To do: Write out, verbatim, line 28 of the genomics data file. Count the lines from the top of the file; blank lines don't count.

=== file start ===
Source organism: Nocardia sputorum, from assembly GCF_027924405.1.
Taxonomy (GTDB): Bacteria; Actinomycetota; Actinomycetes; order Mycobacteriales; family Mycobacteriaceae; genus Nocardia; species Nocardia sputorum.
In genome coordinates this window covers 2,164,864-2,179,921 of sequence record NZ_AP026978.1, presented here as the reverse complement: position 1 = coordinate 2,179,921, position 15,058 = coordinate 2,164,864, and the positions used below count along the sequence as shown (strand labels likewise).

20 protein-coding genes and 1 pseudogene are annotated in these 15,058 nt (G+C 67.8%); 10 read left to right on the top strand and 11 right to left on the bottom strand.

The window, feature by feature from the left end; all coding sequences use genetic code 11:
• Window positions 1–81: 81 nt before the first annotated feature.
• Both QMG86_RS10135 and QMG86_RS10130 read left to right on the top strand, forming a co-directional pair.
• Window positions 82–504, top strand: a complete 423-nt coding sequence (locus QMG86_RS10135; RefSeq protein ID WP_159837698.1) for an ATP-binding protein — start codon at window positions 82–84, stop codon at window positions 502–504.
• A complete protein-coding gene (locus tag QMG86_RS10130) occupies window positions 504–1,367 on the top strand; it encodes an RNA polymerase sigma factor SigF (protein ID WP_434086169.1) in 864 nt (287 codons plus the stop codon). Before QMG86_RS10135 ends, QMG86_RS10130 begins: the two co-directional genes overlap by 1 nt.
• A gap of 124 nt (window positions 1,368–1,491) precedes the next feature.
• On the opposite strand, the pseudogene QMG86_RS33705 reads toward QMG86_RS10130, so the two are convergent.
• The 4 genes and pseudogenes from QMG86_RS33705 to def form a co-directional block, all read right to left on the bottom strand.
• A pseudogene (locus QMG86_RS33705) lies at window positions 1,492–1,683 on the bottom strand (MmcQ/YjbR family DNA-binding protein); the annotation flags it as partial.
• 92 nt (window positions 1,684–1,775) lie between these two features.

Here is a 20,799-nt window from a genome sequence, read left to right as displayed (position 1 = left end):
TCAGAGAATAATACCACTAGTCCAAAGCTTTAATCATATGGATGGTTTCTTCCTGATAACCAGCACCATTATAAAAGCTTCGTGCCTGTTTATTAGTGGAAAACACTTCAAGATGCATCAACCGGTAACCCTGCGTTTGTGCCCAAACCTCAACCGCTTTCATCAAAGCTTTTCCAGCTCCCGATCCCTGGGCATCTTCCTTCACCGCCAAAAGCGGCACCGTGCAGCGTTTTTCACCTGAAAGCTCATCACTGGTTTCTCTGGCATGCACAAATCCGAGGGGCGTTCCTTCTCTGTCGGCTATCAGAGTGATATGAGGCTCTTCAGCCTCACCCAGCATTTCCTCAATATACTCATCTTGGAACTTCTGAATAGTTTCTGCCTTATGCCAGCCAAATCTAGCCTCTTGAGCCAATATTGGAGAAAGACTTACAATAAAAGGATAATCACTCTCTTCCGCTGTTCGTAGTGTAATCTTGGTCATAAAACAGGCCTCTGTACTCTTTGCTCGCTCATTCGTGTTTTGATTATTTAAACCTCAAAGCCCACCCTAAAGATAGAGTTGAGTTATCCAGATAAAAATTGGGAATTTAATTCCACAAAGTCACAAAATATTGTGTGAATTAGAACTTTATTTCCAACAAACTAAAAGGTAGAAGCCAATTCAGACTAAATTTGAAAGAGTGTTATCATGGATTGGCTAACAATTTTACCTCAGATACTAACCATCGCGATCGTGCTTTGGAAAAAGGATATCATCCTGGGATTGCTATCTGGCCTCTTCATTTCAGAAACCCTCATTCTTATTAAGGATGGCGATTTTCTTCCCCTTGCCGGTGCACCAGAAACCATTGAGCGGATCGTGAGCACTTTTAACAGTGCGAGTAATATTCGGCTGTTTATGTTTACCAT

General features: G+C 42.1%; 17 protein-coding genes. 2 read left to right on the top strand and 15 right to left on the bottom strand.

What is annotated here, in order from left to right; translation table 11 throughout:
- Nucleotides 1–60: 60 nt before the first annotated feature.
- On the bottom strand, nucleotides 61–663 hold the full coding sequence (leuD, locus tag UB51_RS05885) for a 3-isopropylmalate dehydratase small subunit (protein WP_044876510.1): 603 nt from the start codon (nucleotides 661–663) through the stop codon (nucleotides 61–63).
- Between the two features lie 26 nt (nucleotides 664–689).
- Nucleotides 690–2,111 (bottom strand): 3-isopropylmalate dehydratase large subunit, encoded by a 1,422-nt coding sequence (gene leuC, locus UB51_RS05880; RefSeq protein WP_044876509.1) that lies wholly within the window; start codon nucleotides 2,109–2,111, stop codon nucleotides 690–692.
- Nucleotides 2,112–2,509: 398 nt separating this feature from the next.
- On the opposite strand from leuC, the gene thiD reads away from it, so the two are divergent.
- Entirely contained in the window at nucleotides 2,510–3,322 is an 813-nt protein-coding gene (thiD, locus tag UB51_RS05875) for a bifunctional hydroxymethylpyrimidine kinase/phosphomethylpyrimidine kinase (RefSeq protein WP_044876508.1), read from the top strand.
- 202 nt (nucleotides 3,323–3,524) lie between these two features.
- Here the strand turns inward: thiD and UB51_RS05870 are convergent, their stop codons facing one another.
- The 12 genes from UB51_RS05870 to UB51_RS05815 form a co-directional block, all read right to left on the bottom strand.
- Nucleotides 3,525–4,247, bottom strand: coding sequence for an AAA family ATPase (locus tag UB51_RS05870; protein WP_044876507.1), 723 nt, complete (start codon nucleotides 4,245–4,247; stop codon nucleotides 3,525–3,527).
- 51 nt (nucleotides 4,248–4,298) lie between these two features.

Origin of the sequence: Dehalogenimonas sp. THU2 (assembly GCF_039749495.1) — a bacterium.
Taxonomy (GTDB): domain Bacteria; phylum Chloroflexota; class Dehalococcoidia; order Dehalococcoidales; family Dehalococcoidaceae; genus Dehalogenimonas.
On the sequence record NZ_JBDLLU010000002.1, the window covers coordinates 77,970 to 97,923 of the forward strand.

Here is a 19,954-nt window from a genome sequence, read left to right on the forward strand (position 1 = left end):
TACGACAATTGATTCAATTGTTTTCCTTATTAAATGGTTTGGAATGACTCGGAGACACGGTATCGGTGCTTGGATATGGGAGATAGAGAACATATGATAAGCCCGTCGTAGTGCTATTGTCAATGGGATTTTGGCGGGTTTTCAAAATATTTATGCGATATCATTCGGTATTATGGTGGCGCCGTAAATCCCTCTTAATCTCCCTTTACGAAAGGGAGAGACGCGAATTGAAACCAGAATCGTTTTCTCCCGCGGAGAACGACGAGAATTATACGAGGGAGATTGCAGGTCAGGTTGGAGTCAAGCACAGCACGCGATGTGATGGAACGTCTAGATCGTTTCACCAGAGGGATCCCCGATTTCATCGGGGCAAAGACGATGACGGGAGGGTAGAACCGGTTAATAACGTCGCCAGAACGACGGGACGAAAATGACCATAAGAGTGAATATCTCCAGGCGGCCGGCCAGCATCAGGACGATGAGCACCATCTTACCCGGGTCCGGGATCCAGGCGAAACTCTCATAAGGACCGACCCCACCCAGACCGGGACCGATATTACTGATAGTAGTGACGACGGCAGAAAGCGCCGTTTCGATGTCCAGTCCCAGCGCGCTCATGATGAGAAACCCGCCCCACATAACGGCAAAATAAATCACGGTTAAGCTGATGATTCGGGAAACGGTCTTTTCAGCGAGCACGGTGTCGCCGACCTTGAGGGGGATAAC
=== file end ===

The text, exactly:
- The 12 genes from UB51_RS05870 to UB51_RS05815 form a co-directional block, all read right to left on the bottom strand.